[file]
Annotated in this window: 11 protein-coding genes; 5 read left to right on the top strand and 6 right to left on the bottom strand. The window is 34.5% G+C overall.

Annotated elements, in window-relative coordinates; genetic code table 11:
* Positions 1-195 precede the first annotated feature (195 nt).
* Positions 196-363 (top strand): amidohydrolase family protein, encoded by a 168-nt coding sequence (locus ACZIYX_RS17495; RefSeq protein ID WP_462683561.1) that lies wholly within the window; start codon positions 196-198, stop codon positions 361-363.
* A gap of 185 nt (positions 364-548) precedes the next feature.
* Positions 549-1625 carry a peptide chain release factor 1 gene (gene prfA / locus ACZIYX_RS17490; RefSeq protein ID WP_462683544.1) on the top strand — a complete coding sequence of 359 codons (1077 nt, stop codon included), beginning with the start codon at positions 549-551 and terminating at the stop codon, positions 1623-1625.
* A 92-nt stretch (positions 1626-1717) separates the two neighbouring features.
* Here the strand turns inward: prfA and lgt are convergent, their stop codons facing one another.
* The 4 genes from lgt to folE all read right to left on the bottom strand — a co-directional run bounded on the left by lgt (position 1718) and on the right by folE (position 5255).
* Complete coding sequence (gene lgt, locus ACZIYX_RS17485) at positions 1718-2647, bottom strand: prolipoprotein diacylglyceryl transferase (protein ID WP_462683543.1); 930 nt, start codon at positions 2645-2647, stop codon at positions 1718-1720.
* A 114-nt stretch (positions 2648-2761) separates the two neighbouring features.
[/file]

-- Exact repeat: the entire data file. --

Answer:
Annotated in this window: 11 protein-coding genes; 5 read left to right on the top strand and 6 right to left on the bottom strand. The window is 34.5% G+C overall.

Annotated elements, in window-relative coordinates; genetic code table 11:
* Positions 1-195 precede the first annotated feature (195 nt).
* Positions 196-363 (top strand): amidohydrolase family protein, encoded by a 168-nt coding sequence (locus ACZIYX_RS17495; RefSeq protein ID WP_462683561.1) that lies wholly within the window; start codon positions 196-198, stop codon positions 361-363.
* A gap of 185 nt (positions 364-548) precedes the next feature.
* Positions 549-1625 carry a peptide chain release factor 1 gene (gene prfA / locus ACZIYX_RS17490; RefSeq protein ID WP_462683544.1) on the top strand — a complete coding sequence of 359 codons (1077 nt, stop codon included), beginning with the start codon at positions 549-551 and terminating at the stop codon, positions 1623-1625.
* A 92-nt stretch (positions 1626-1717) separates the two neighbouring features.
* Here the strand turns inward: prfA and lgt are convergent, their stop codons facing one another.
* The 4 genes from lgt to folE all read right to left on the bottom strand — a co-directional run bounded on the left by lgt (position 1718) and on the right by folE (position 5255).
* Complete coding sequence (gene lgt, locus ACZIYX_RS17485) at positions 1718-2647, bottom strand: prolipoprotein diacylglyceryl transferase (protein ID WP_462683543.1); 930 nt, start codon at positions 2645-2647, stop codon at positions 1718-1720.
* A 114-nt stretch (positions 2648-2761) separates the two neighbouring features.